I'm sure my 11-year-old Catahoula, Desoto, longs for the days when he could stick his head out the car window and feel the breeze on his face. But after hearing about traffic accidents in which the dog was seriously injured because he was not restrained, I feel better knowing that he is safe when traveling. For years now, my minivan has boasted doggie seatbelts for the middle bench seat and two large wire crates in the back. If necessary, I can crate two dogs in the back and harness the other three on the bench seat.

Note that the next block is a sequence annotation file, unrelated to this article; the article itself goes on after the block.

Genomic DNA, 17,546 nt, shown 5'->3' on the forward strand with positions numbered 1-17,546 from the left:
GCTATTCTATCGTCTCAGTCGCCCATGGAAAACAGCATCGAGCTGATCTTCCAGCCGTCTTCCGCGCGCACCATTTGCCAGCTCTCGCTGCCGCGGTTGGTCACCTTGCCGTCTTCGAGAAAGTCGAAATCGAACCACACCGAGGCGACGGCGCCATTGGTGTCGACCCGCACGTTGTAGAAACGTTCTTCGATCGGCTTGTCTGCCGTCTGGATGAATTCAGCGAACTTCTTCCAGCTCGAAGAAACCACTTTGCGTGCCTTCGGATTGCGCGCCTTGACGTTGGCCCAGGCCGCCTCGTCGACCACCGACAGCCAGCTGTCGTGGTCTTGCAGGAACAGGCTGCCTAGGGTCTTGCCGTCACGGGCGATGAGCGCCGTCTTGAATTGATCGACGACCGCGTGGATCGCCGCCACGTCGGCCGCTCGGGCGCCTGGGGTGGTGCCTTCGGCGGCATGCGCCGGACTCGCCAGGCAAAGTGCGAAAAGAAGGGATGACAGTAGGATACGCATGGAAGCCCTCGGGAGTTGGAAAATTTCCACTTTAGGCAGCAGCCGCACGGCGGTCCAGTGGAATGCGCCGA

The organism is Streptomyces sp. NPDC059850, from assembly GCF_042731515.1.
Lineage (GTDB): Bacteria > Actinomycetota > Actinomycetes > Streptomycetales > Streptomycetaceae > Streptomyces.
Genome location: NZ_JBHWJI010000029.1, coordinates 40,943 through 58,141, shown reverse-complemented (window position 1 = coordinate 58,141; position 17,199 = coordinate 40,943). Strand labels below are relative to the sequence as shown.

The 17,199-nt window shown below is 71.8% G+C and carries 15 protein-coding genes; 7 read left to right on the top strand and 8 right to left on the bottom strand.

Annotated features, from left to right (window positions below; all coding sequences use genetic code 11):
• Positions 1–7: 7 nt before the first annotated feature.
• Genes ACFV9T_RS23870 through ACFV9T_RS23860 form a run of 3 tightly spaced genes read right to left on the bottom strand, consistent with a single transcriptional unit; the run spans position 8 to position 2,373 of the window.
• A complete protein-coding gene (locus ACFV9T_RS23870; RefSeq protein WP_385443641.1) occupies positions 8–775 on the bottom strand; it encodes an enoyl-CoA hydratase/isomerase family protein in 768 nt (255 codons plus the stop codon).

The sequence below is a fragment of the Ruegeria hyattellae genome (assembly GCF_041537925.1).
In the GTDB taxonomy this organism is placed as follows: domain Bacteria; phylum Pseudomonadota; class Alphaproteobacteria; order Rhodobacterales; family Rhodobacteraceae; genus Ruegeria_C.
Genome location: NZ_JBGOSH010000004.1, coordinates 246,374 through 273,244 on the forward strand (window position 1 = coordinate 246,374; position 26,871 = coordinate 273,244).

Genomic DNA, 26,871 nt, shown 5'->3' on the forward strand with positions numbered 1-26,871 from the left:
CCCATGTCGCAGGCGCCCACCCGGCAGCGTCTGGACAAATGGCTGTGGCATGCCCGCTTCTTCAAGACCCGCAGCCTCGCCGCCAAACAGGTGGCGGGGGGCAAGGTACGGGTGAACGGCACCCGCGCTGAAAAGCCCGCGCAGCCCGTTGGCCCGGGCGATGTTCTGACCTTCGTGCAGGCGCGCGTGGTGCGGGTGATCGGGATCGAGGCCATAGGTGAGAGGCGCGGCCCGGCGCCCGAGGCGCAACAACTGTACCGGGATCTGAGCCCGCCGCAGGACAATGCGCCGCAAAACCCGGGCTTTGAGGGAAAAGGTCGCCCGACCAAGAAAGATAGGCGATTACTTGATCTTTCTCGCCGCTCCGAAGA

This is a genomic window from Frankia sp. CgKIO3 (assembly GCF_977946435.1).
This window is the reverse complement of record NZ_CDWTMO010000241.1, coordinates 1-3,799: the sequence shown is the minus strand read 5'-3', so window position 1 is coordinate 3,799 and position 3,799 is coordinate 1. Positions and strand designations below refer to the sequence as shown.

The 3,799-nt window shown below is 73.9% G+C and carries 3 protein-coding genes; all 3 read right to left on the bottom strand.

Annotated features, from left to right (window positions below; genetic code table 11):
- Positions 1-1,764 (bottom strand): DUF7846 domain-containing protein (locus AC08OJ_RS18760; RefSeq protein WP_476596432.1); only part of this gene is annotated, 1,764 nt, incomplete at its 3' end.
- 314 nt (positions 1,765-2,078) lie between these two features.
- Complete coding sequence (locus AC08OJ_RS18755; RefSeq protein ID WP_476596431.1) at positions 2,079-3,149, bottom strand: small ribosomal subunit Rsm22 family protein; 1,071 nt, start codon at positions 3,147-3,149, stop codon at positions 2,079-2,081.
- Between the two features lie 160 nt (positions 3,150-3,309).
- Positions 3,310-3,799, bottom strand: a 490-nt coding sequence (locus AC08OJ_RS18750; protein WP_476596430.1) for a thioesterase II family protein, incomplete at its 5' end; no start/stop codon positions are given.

This past weekend, the Chicago Auto Show featured Kane County police dogs to emphasize canine safety in cars. Pet-focused consumer group Bark Buckle Up shared interesting stats and educational info. For example, an unsecured dog in the car could be thrown and be seriously hurt or cause injury to other occupants of the car. Also, a traumatized, protective dog could impede police or firemen from quickly responding to the human victims.
Julia Kamysz Lane, owner of Spot On K9 Sports and contributing editor at The Bark, is the author of multiple New Orleans travel guides, including Frommer’sNew Orleans Day by Day (3rd Edition). Her work has also appeared in The New York Times Magazine, Poets and Writers and Publishers Weekly.